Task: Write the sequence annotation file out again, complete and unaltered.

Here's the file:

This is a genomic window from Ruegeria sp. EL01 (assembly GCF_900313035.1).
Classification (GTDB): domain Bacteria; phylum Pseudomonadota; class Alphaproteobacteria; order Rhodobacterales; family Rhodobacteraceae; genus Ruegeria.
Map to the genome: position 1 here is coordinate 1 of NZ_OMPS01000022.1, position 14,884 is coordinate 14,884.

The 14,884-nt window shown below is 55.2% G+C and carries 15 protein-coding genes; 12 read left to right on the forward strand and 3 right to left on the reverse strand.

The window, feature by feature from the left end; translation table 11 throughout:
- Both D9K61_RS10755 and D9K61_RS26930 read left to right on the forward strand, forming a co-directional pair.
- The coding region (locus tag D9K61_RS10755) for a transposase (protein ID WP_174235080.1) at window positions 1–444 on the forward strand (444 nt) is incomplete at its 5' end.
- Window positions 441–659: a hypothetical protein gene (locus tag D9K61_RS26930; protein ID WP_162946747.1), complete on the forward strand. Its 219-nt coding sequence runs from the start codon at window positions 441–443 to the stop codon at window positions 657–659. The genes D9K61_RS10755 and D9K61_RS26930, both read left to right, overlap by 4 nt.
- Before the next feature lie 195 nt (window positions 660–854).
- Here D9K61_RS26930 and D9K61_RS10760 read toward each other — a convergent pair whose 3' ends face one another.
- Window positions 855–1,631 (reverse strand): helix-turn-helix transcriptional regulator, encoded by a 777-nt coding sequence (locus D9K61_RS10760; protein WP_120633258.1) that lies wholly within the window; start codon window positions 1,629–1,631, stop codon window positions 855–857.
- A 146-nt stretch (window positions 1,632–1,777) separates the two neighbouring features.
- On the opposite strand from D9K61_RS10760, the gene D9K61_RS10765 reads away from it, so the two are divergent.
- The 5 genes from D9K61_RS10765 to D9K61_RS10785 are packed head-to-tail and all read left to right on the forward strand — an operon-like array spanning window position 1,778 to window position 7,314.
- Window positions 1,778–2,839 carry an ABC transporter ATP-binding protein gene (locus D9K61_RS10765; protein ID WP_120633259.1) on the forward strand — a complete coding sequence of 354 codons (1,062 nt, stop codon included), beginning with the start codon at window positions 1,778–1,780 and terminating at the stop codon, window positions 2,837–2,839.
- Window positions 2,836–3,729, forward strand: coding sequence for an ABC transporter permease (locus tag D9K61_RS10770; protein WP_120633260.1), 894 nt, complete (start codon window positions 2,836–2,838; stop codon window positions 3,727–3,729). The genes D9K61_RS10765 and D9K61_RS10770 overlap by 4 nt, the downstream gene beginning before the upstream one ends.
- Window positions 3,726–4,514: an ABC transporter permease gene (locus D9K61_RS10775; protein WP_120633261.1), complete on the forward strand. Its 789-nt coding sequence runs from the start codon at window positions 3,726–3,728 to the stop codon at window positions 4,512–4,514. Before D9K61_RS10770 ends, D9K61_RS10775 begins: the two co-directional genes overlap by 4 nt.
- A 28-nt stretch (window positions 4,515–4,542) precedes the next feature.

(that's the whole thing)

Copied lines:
This is a genomic window from Ruegeria sp. EL01 (assembly GCF_900313035.1).
Classification (GTDB): domain Bacteria; phylum Pseudomonadota; class Alphaproteobacteria; order Rhodobacterales; family Rhodobacteraceae; genus Ruegeria.
Map to the genome: position 1 here is coordinate 1 of NZ_OMPS01000022.1, position 14,884 is coordinate 14,884.

The 14,884-nt window shown below is 55.2% G+C and carries 15 protein-coding genes; 12 read left to right on the forward strand and 3 right to left on the reverse strand.

The window, feature by feature from the left end; translation table 11 throughout:
- Both D9K61_RS10755 and D9K61_RS26930 read left to right on the forward strand, forming a co-directional pair.
- The coding region (locus tag D9K61_RS10755) for a transposase (protein ID WP_174235080.1) at window positions 1–444 on the forward strand (444 nt) is incomplete at its 5' end.
- Window positions 441–659: a hypothetical protein gene (locus tag D9K61_RS26930; protein ID WP_162946747.1), complete on the forward strand. Its 219-nt coding sequence runs from the start codon at window positions 441–443 to the stop codon at window positions 657–659. The genes D9K61_RS10755 and D9K61_RS26930, both read left to right, overlap by 4 nt.
- Before the next feature lie 195 nt (window positions 660–854).
- Here D9K61_RS26930 and D9K61_RS10760 read toward each other — a convergent pair whose 3' ends face one another.
- Window positions 855–1,631 (reverse strand): helix-turn-helix transcriptional regulator, encoded by a 777-nt coding sequence (locus D9K61_RS10760; protein WP_120633258.1) that lies wholly within the window; start codon window positions 1,629–1,631, stop codon window positions 855–857.
- A 146-nt stretch (window positions 1,632–1,777) separates the two neighbouring features.
- On the opposite strand from D9K61_RS10760, the gene D9K61_RS10765 reads away from it, so the two are divergent.
- The 5 genes from D9K61_RS10765 to D9K61_RS10785 are packed head-to-tail and all read left to right on the forward strand — an operon-like array spanning window position 1,778 to window position 7,314.
- Window positions 1,778–2,839 carry an ABC transporter ATP-binding protein gene (locus D9K61_RS10765; protein ID WP_120633259.1) on the forward strand — a complete coding sequence of 354 codons (1,062 nt, stop codon included), beginning with the start codon at window positions 1,778–1,780 and terminating at the stop codon, window positions 2,837–2,839.
- Window positions 2,836–3,729, forward strand: coding sequence for an ABC transporter permease (locus tag D9K61_RS10770; protein WP_120633260.1), 894 nt, complete (start codon window positions 2,836–2,838; stop codon window positions 3,727–3,729). The genes D9K61_RS10765 and D9K61_RS10770 overlap by 4 nt, the downstream gene beginning before the upstream one ends.
- Window positions 3,726–4,514: an ABC transporter permease gene (locus D9K61_RS10775; protein WP_120633261.1), complete on the forward strand. Its 789-nt coding sequence runs from the start codon at window positions 3,726–3,728 to the stop codon at window positions 4,512–4,514. Before D9K61_RS10770 ends, D9K61_RS10775 begins: the two co-directional genes overlap by 4 nt.
- A 28-nt stretch (window positions 4,515–4,542) precedes the next feature.